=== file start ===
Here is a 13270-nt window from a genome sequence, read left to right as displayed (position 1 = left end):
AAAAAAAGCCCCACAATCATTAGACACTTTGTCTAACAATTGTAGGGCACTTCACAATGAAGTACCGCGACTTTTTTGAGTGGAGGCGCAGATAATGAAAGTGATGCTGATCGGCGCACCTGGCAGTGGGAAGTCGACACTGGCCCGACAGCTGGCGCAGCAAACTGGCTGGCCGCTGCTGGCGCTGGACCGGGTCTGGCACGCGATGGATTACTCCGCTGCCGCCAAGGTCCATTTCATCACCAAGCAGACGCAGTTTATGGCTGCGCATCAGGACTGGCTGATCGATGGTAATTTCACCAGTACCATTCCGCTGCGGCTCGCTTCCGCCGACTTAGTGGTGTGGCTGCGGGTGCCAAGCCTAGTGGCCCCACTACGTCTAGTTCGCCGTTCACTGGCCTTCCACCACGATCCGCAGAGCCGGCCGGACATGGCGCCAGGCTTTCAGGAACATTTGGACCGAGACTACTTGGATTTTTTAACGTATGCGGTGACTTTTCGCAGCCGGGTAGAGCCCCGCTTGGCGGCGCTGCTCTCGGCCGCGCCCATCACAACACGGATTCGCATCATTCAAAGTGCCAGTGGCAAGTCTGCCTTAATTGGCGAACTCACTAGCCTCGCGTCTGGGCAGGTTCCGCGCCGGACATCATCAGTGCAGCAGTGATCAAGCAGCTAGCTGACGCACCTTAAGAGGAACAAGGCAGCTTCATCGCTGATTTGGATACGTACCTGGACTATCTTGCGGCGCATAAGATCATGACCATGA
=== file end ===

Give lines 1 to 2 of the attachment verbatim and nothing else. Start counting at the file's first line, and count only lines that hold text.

Here is a 13270-nt window from a genome sequence, read left to right as displayed (position 1 = left end):
AAAAAAAGCCCCACAATCATTAGACACTTTGTCTAACAATTGTAGGGCACTTCACAATGAAGTACCGCGACTTTTTTGAGTGGAGGCGCAGATAATGAAAGTGATGCTGATCGGCGCACCTGGCAGTGGGAAGTCGACACTGGCCCGACAGCTGGCGCAGCAAACTGGCTGGCCGCTGCTGGCGCTGGACCGGGTCTGGCACGCGATGGATTACTCCGCTGCCGCCAAGGTCCATTTCATCACCAAGCAGACGCAGTTTATGGCTGCGCATCAGGACTGGCTGATCGATGGTAATTTCACCAGTACCATTCCGCTGCGGCTCGCTTCCGCCGACTTAGTGGTGTGGCTGCGGGTGCCAAGCCTAGTGGCCCCACTACGTCTAGTTCGCCGTTCACTGGCCTTCCACCACGATCCGCAGAGCCGGCCGGACATGGCGCCAGGCTTTCAGGAACATTTGGACCGAGACTACTTGGATTTTTTAACGTATGCGGTGACTTTTCGCAGCCGGGTAGAGCCCCGCTTGGCGGCGCTGCTCTCGGCCGCGCCCATCACAACACGGATTCGCATCATTCAAAGTGCCAGTGGCAAGTCTGCCTTAATTGGCGAACTCACTAGCCTCGCGTCTGGGCAGGTTCCGCGCCGGACATCATCAGTGCAGCAGTGATCAAGCAGCTAGCTGACGCACCTTAAGAGGAACAAGGCAGCTTCATCGCTGATTTGGATACGTACCTGGACTATCTTGCGGCGCATAAGATCATGACCATGA